Pakistani authorities must immediately and unconditionally release Junaid Hafeez, a 33-year-old lecturer at Bahauddin Zakariya University in Multan, said Amnesty International today.
Junaid, who was also in the process of getting a graduate degree in English Literature, was charged with blasphemy over Facebook uploads.
Junaid’s lengthy trial has gravely affected his mental and physical health, endangered him and his family and exemplifies the misuse of Pakistan’s blasphemy laws.Rabia Mehmood, Amnesty International's Regional Reseaarcher
He has been in solitary confinement since June 2014. For the past year or so, the conditions of his solitary confinement have been described as “extreme.”
“Junaid’s case is a travesty. Pakistani authorities must guarantee his safety and that of his family and legal representatives. Their failure to do so in the past has already borne the worst consequences,” said Rabia Mehmood, Regional Researcher at Amnesty International.
Currently, his case is with the eighth judge since his trial began, with previous judges being transferred. There have been severe delays in the proceedings and in May 2014, his counsel Rashid Rehman was gunned down in his office after receiving threats in open court for defending Junaid.
“Junaid’s lengthy trial has gravely affected his mental and physical health, endangered him and his family and exemplifies the misuse of Pakistan’s blasphemy laws. The authorities must release him immediately and unconditionally and drop all charges against him.”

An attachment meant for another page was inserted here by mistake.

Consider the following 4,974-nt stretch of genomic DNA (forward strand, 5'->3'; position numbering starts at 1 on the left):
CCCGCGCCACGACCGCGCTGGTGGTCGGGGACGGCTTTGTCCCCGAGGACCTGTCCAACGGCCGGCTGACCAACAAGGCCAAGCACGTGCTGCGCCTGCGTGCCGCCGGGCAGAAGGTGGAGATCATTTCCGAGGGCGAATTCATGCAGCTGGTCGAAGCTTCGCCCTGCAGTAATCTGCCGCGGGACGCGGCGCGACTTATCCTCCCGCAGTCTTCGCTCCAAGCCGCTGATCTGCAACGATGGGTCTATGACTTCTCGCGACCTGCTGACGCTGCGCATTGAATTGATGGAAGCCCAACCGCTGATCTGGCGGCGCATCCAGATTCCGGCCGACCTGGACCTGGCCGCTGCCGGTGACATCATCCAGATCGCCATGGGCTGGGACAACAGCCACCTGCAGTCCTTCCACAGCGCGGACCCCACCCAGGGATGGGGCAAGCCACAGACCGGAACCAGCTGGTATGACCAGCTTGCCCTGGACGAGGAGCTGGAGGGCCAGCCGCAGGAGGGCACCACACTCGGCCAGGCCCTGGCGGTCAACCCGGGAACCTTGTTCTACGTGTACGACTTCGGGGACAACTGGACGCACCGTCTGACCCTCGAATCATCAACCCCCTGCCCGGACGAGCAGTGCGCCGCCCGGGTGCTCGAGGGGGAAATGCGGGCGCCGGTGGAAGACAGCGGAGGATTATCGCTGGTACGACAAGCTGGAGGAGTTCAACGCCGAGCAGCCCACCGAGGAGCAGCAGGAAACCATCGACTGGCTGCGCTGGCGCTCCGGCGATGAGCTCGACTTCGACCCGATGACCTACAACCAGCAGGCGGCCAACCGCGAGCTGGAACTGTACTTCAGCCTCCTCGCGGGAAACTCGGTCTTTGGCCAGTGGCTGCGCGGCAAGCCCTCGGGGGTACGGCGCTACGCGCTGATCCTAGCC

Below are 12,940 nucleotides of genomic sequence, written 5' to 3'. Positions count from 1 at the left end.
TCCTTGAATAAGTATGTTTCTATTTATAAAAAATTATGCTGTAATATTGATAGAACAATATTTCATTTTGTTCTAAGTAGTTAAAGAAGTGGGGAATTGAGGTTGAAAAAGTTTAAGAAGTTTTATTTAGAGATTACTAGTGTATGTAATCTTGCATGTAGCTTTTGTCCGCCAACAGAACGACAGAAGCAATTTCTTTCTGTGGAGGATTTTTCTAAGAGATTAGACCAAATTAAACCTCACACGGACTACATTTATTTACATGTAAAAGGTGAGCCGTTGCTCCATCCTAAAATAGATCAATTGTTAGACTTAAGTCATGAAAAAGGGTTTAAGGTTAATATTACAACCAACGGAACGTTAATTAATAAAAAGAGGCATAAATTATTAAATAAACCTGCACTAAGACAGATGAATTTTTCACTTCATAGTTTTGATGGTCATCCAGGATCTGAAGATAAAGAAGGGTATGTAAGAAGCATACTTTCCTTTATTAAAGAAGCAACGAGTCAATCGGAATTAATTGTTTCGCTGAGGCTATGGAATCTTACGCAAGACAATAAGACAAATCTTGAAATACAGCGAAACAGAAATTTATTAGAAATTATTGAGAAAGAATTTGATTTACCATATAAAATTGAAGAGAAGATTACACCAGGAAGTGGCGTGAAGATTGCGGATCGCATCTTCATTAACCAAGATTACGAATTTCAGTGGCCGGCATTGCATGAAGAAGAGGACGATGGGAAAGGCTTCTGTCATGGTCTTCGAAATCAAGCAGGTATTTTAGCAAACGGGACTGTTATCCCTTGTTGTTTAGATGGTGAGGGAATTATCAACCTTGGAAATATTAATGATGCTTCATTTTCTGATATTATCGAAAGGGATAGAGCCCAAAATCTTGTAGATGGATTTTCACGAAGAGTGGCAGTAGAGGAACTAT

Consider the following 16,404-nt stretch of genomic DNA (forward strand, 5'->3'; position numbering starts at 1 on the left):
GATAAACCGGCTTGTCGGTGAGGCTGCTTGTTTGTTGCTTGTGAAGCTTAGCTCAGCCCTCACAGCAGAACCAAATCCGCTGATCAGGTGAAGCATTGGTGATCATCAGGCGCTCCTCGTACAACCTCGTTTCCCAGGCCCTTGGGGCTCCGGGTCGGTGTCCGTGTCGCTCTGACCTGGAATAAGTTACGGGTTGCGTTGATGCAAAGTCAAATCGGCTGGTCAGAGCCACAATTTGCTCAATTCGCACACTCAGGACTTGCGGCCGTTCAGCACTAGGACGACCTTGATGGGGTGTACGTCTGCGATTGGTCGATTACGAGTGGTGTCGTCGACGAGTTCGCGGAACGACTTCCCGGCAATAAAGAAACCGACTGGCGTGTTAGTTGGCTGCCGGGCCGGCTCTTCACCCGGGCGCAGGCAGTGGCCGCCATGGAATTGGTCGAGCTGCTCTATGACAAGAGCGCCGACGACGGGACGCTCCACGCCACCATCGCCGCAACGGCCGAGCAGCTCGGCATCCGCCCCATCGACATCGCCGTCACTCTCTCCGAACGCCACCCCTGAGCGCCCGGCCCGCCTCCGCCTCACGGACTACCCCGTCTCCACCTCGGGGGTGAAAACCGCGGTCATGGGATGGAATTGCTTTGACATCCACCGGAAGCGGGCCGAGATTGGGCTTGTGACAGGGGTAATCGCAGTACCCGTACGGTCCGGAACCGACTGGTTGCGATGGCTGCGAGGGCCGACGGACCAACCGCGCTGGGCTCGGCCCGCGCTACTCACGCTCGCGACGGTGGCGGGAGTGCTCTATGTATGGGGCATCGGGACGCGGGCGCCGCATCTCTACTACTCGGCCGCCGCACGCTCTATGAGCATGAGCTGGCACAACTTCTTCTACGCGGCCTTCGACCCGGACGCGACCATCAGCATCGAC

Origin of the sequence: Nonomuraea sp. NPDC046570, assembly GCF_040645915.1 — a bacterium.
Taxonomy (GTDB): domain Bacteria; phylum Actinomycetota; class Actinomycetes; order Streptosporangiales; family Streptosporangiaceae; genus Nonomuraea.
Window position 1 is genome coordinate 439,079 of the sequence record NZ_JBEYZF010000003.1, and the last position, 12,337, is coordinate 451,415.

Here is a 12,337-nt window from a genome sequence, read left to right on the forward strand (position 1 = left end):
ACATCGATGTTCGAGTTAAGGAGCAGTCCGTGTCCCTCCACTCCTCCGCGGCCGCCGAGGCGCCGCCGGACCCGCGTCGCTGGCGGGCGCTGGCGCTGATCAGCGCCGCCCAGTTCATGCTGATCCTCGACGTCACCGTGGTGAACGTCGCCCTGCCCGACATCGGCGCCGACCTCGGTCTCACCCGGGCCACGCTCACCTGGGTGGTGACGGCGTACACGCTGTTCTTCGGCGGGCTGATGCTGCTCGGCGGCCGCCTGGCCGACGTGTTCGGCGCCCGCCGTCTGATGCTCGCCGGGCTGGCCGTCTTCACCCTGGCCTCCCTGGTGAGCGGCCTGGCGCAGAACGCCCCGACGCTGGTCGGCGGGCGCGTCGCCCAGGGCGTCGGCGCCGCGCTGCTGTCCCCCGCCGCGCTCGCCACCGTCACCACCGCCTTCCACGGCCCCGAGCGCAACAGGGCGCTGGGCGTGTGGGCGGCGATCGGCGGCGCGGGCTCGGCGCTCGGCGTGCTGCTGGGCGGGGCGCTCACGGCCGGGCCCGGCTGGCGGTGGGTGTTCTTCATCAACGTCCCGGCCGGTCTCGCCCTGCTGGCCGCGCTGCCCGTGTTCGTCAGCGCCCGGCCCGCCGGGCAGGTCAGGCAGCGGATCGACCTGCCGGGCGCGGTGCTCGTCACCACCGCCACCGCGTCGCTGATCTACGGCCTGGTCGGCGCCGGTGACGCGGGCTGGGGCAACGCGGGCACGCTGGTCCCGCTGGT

“Amnesty International considers Junaid to be a prisoner of conscience detained solely for peacefully exercising his right to freedom of expression.”
“The Pakistani authorities should move swiftly to repeal the blasphemy laws,” said Rabia Mehmood.
Pakistan’s blasphemy laws are overly broad, vague and coercive. They have been used to target religious minorities, pursue personal vendettas and carry out vigilante violence.
For example, Asia Bibi, a Christian farmworker, was sentenced to death for blasphemy in 2010. In late October 2018, Pakistan’s Supreme Court acquitted her of all charges and ordered her immediate release. However, in the face of pressure from parts of the public involving threats of violence and unrest, the government later backtracked and agreed to stop Asia Bibi leaving the country until the Supreme Court heard a “review petition” in her case.
On 29 January 2019, the Supreme Court dismissed the review petition and upheld her acquittal. Once released, Asia Bibi was kept in protective custody out of security concerns. She was only able to depart the country for Canada in May 2019.